Friday, December 2, 2011

College is more than football


College football enthralls. Grand traditions, bands, mascots and intense and sometimes vicious rivalries are its hallmarks. College football is a big-money sport getting bigger.

Some stadiums hold more than 114,000 spectators. Some athletic budgets have soared to more than $100 million. And it seems to be getting even bigger, with bigger conferences, bigger television contracts on bigger networks and conference championships benefiting the universities and their athletic departments.

With so much money and so many people, what we have is just another institution that claims that it is "too big to fail." But football, and sports in general, should never be given that kind of immunity.

No educational institution should make it a prime responsibility to win the national championship or a BCS bowl. As President Obama said, "We need to teach our kids that it's not just the winner of the Super Bowl who deserves to be celebrated, but the winner of the science fair."

Fans of both sports and education find it difficult to admit that they would rather watch Boise State's amazing quarterback, Kellen Moore, than listen to one of the several Nobel laureates who have given lectures on the campus. That's OK as long as the university doesn't give up the laureates in order to keep the quarterback.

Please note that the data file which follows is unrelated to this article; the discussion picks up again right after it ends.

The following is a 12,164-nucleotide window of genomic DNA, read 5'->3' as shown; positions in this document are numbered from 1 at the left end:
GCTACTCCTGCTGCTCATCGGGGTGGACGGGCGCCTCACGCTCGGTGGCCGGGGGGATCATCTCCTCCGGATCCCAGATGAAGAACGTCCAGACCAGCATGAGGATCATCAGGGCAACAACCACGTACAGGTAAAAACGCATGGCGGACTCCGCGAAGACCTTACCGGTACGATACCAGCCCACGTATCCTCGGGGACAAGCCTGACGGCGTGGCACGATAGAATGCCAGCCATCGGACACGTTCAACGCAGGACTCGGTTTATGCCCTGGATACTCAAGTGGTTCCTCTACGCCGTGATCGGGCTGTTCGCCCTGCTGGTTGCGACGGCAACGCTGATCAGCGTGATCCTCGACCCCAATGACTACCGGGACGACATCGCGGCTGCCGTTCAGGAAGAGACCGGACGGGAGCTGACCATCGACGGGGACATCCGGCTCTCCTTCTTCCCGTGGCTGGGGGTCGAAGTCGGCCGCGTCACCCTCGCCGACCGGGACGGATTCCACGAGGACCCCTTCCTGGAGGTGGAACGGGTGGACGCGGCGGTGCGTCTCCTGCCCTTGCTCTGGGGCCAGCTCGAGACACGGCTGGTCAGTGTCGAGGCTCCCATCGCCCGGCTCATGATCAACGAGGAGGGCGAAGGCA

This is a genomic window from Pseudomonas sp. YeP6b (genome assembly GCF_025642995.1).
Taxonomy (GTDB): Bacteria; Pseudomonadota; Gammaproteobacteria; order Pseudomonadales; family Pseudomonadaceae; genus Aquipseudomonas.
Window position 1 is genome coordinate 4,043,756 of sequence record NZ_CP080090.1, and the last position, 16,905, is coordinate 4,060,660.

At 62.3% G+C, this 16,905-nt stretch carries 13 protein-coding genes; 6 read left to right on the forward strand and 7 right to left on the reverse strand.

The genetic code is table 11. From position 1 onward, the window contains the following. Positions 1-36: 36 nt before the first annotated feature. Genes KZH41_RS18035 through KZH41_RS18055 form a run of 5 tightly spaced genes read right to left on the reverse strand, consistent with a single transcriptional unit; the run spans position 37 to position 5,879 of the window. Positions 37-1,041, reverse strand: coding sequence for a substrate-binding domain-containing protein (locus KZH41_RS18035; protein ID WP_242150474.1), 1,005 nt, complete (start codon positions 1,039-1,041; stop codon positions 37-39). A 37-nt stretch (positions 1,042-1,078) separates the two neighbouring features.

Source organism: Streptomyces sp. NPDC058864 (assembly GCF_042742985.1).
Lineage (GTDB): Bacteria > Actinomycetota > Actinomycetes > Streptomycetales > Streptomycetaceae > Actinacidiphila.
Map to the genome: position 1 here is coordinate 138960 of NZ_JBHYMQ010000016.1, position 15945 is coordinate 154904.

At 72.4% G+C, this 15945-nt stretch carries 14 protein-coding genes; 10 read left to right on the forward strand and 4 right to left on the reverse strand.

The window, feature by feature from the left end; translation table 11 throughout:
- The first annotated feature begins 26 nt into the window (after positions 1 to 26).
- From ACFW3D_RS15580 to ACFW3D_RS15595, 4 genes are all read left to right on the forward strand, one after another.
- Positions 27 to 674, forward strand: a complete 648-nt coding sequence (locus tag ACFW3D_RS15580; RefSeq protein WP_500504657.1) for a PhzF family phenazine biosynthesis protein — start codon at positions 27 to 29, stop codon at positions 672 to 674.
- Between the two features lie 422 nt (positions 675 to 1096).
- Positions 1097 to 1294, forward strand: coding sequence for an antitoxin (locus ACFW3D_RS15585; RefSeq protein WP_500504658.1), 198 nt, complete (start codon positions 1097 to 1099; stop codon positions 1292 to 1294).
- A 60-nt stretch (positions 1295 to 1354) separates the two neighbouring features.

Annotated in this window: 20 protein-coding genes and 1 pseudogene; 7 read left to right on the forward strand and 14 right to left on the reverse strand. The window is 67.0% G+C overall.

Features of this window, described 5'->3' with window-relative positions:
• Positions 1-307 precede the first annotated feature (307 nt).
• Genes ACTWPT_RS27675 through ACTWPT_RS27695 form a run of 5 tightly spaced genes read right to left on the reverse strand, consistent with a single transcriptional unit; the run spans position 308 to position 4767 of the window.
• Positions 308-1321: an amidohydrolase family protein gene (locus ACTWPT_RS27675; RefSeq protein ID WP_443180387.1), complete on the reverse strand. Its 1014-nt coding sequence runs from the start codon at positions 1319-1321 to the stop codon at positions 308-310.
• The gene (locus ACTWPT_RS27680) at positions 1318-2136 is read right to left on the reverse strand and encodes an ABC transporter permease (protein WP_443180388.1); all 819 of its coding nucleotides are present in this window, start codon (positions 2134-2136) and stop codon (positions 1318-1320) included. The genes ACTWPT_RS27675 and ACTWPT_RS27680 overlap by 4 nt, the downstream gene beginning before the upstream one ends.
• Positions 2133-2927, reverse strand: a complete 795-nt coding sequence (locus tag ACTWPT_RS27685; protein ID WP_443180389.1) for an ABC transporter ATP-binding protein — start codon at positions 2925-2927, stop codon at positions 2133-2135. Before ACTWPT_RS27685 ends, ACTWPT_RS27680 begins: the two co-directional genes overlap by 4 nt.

Universities do not need to have a football team to be a university. If no one asks, and measures how the hullabaloo surrounding big-time football is affecting the goals and purposes of the university in all its other aspects, then their leadership has already failed, and so have those of us who are fans of both football and universities.




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